Indigenous and environmental activists opposing mining projects face terrorism charges in Ecuador. Activists claim its an attempt to repress dissent, the government says they've broken the law.
When Chevron Texaco drilled an oil well in Ecuador's Amazonian, hundreds came to protest
Defending sacred sights and the environment can land you in jail for being a terrorist, according to indigenous activists in Ecuador.
"There are about 200 cases against indigenous activists, campesinos, mextizos and other leaders," Pepe Acacho, Vice President of CONAIE, the Confederation of Indigenous Nationalities in Ecuador, told Deutsche Welle.
CONAIE is documenting the government's crackdown on dissent within indigenous and activist communities who are largely opposed to resource development projects, like gold mining, oil drilling and hydroelectric dam construction.
Is he a terrorist? Pepe Acacho opposes the government's plans to gain control over water
Communities who don't support such projects are actively organizing to stop them, like Pepe Acacho's community in the Amazon.
Defending nature seen as political act
Acacho, who is also a Shuar leader, faces 16 years in prison for blockading the street during a demonstration against a proposed water law in 2009. The law would have ended collective management of water in indigenous communities, a centuries-old practice. Acacho said that he was arrested with 40 other protesters and charged with terrorism.
"It's political because I'm a leader who fights for and defends our collective rights, nature and our territory," Acacho said.
Carlos Perez is another activist charged with terrorism. An attorney of Kichwa heritage, Perez was arrested and charged in 2010 for protesting against a proposed gold mine at Quimsacocha, a protected forest near Cuenca in southern Ecuador. The land also has the headwaters to two rivers that provide water to half a million people in Cuenca and nearby farming villages.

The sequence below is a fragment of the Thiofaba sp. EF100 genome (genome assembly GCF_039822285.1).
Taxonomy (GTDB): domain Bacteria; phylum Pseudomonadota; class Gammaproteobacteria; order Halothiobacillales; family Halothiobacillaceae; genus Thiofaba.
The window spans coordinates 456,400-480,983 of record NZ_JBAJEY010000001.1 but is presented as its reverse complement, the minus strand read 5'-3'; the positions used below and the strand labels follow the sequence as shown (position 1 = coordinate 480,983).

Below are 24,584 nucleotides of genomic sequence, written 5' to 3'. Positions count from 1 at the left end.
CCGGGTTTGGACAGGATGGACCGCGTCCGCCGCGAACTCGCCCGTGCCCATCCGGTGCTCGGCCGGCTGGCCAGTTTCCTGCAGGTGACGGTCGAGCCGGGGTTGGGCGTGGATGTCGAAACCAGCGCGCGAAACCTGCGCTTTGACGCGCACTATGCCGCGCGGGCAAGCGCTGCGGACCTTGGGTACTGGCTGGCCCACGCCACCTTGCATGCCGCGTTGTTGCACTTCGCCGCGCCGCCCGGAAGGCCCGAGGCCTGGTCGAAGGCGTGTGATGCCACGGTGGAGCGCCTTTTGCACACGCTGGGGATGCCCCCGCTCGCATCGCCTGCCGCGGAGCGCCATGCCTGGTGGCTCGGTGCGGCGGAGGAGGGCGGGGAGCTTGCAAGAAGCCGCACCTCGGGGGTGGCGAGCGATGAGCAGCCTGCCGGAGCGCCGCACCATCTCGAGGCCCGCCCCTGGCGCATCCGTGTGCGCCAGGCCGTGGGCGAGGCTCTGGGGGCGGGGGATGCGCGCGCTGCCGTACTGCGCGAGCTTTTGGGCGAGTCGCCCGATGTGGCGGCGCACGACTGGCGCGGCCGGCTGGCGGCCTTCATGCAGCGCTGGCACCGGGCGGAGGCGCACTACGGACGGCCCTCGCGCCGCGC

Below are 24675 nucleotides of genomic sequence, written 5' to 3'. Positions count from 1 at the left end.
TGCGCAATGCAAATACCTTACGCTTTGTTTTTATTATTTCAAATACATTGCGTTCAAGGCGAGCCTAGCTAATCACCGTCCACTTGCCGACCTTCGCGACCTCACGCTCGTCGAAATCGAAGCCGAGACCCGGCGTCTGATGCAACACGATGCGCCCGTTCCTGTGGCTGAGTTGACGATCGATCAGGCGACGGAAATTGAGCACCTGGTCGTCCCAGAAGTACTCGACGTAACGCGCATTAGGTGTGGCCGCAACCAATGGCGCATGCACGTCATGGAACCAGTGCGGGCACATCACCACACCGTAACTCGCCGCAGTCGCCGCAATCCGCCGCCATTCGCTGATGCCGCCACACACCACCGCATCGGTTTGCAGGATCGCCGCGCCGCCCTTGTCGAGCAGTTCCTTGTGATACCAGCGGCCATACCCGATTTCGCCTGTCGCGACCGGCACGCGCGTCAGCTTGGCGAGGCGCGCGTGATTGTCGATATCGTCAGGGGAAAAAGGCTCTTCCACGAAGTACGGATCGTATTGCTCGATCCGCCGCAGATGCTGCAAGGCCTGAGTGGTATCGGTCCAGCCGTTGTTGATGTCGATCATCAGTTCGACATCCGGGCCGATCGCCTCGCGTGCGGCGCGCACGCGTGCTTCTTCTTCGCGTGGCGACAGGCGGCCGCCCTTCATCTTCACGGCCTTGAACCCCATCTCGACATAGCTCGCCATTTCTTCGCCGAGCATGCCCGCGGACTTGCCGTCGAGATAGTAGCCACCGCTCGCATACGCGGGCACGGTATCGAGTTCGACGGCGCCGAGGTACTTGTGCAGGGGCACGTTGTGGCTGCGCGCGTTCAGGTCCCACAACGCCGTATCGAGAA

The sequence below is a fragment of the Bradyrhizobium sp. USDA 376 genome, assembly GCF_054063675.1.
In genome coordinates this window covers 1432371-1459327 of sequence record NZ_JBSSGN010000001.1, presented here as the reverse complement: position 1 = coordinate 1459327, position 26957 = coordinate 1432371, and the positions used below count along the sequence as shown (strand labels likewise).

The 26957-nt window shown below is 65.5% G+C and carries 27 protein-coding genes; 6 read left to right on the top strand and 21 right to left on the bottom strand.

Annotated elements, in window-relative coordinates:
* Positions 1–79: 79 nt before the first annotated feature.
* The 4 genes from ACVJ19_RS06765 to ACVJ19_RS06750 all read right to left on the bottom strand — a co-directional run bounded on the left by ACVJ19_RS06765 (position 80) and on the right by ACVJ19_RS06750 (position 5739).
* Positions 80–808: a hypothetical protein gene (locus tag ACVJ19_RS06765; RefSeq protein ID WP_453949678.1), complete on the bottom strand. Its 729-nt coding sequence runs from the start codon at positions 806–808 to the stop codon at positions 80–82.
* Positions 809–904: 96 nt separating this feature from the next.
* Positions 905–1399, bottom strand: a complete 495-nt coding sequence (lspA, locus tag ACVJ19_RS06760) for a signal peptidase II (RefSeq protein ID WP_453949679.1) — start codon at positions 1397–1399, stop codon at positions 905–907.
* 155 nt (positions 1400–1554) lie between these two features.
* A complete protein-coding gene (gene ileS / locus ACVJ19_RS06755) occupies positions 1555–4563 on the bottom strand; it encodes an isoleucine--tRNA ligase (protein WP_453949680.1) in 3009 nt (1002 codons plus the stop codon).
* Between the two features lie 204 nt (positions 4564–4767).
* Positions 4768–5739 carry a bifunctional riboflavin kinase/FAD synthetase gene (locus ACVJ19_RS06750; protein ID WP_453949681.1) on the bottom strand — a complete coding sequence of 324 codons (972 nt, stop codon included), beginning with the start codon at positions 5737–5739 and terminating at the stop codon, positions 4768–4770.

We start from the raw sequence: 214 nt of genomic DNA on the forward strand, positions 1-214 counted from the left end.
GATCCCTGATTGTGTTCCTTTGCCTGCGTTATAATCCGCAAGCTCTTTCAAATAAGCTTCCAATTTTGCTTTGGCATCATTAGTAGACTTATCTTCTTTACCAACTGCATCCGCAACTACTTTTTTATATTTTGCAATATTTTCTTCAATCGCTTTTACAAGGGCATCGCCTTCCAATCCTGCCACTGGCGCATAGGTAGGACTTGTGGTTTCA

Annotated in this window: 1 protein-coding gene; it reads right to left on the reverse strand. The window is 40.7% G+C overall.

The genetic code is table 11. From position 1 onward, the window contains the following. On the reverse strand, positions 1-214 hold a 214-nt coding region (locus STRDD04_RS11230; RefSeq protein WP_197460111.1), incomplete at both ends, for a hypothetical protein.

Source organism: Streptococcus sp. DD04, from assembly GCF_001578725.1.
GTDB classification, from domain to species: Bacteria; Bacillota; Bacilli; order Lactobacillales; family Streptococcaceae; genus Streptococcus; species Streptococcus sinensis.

"Over trials, over criminalization, arrests, prison, fears and threats, our fight goes on stronger than ever, with more rage and indignation," said Perez, stressing that water was simply not negotiable in the eyes of his indigenous community.
"Water is sacred. Water is our life."
Gold mining threatens sacred Kichwa land
An open pit gold mine is planned here at Quimsacocha
The Ecuadorian government has given concessions to 'I Am Gold', a Canadian company that plans to mine for gold at Quimsacocha, an area in southern Ecuador which the Kichwa people consider sacred.
The 'Three Lakes' site in the region is the sacred destination for the Kichwa pilgrimage twice a year. There they pay homage to the Virgin of the Holy Water, at the largest of the pristine lakes.
The mining project in the region would impact the ancient Kichwa culture and traditions that have been linked to the land for centuries.
Ecuador's 'socialist' President Rafael Correra is not hesitating to make this trade-off, however. "We cannot live like beggars while we are sitting on a mountain of gold," he said on national television.
"Ecuador has great mineral potential. We cannot negate the development of our country for absurd irrational beliefs. We cannot do away with education and health."
Tapping mineral resources to boost development